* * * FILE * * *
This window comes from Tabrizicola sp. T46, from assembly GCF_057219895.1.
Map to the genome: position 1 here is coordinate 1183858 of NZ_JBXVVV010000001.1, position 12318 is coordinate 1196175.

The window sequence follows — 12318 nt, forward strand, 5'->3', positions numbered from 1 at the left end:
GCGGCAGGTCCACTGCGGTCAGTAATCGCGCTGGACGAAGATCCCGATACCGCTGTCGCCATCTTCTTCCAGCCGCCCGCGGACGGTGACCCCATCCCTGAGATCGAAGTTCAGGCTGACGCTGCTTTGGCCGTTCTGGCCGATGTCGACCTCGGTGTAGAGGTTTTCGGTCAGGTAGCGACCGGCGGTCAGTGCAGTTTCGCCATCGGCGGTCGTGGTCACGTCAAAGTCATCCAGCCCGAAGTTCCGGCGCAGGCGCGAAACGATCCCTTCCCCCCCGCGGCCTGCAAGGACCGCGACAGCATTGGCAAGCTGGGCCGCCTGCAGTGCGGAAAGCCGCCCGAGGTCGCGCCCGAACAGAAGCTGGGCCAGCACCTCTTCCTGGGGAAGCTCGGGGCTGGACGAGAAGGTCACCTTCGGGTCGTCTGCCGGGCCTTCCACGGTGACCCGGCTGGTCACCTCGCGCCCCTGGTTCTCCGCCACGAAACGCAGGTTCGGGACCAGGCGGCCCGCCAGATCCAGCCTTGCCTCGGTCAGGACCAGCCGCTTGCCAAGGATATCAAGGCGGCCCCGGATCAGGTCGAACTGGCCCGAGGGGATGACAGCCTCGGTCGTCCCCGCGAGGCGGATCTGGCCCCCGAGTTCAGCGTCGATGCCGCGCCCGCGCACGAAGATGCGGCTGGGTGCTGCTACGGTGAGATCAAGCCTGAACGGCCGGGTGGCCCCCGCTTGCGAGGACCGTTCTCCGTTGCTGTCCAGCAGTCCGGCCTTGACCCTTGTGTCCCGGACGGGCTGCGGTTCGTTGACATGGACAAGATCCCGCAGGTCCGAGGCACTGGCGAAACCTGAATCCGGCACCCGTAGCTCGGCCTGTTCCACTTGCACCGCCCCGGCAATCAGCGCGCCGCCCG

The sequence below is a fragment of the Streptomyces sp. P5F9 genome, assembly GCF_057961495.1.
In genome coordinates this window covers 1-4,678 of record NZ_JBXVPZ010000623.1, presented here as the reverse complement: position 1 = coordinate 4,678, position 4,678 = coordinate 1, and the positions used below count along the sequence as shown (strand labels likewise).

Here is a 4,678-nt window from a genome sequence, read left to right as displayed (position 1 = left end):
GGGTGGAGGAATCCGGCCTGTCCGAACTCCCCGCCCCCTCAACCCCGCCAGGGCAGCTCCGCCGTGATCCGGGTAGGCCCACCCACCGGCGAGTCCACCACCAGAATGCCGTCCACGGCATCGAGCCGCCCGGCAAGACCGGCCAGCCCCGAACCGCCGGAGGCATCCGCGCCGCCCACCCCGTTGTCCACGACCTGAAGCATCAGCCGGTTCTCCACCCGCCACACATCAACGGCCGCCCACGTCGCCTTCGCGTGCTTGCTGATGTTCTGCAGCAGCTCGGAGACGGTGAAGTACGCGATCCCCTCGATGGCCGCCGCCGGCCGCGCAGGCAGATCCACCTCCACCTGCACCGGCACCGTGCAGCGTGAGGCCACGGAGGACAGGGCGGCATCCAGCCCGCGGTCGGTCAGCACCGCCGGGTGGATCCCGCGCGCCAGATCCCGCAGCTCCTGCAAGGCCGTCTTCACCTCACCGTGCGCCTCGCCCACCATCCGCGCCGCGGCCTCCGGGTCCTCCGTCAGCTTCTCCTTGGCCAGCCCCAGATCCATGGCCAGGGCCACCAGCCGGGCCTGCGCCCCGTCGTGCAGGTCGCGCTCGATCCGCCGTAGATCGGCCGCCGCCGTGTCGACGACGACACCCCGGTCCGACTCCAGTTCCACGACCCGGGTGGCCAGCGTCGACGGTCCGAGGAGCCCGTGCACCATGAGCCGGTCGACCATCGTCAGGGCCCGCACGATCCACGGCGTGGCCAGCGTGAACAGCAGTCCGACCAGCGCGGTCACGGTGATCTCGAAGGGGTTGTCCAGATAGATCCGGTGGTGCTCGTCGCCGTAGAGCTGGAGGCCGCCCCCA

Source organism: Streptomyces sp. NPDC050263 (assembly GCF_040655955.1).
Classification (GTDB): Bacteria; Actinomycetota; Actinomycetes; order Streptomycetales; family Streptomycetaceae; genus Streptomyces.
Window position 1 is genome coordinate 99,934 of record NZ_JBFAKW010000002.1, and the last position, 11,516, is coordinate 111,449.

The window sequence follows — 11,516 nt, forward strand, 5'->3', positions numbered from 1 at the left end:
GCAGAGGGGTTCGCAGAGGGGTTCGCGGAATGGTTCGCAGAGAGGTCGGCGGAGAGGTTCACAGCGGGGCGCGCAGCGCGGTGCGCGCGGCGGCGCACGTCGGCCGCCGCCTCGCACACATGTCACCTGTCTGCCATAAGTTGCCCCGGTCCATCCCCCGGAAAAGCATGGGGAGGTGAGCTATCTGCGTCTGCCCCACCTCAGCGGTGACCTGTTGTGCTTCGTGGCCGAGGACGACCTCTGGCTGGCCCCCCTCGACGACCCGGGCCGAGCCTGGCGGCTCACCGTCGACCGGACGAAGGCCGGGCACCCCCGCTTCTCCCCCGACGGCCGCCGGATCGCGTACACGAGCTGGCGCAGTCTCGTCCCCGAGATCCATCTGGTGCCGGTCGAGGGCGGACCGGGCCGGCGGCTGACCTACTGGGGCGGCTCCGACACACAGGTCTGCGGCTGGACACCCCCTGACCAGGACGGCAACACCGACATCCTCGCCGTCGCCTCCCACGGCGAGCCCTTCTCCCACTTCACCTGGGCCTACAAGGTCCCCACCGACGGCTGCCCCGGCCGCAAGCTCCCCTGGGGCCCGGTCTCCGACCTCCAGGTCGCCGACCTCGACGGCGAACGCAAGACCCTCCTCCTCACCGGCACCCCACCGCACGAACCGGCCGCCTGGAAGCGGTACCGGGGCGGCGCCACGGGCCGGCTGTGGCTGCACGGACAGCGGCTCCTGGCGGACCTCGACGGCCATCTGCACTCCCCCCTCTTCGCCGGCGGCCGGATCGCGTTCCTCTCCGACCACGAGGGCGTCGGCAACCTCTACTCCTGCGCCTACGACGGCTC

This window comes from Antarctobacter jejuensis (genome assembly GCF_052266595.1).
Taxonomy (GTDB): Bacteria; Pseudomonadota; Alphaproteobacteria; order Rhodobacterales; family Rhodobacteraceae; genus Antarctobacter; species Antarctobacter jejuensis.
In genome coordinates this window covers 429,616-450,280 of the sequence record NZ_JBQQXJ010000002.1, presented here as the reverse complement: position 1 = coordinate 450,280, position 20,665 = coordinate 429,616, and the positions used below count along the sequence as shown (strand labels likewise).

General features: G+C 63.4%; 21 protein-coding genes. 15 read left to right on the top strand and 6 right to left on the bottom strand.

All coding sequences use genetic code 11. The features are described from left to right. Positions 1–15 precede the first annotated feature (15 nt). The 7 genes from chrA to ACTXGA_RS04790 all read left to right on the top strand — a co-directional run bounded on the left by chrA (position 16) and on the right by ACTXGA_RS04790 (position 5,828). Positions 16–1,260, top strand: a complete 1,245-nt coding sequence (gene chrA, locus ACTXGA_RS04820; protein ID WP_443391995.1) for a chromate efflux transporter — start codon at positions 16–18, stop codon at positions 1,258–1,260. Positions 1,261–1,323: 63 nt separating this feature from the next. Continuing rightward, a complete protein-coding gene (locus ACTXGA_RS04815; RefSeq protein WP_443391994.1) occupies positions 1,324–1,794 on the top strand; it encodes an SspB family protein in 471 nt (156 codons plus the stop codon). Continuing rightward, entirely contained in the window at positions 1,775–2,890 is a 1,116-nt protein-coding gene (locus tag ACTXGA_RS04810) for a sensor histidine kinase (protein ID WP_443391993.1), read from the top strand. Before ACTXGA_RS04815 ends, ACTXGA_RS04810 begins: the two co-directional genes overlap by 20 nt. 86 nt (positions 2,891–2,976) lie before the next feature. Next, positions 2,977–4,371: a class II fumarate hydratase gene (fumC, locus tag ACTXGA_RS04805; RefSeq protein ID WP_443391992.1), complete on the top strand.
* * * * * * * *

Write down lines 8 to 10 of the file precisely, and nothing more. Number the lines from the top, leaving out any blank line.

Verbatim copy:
GGGTGGAGGAATCCGGCCTGTCCGAACTCCCCGCCCCCTCAACCCCGCCAGGGCAGCTCCGCCGTGATCCGGGTAGGCCCACCCACCGGCGAGTCCACCACCAGAATGCCGTCCACGGCATCGAGCCGCCCGGCAAGACCGGCCAGCCCCGAACCGCCGGAGGCATCCGCGCCGCCCACCCCGTTGTCCACGACCTGAAGCATCAGCCGGTTCTCCACCCGCCACACATCAACGGCCGCCCACGTCGCCTTCGCGTGCTTGCTGATGTTCTGCAGCAGCTCGGAGACGGTGAAGTACGCGATCCCCTCGATGGCCGCCGCCGGCCGCGCAGGCAGATCCACCTCCACCTGCACCGGCACCGTGCAGCGTGAGGCCACGGAGGACAGGGCGGCATCCAGCCCGCGGTCGGTCAGCACCGCCGGGTGGATCCCGCGCGCCAGATCCCGCAGCTCCTGCAAGGCCGTCTTCACCTCACCGTGCGCCTCGCCCACCATCCGCGCCGCGGCCTCCGGGTCCTCCGTCAGCTTCTCCTTGGCCAGCCCCAGATCCATGGCCAGGGCCACCAGCCGGGCCTGCGCCCCGTCGTGCAGGTCGCGCTCGATCCGCCGTAGATCGGCCGCCGCCGTGTCGACGACGACACCCCGGTCCGACTCCAGTTCCACGACCCGGGTGGCCAGCGTCGACGGTCCGAGGAGCCCGTGCACCATGAGCCGGTCGACCATCGTCAGGGCCCGCACGATCCACGGCGTGGCCAGCGTGAACAGCAGTCCGACCAGCGCGGTCACGGTGATCTCGAAGGGGTTGTCCAGATAGATCCGGTGGTGCTCGTCGCCGTAGAGCTGGAGGCCGCCCCCA

Source organism: Streptomyces sp. NPDC050263 (assembly GCF_040655955.1).
Classification (GTDB): Bacteria; Actinomycetota; Actinomycetes; order Streptomycetales; family Streptomycetaceae; genus Streptomyces.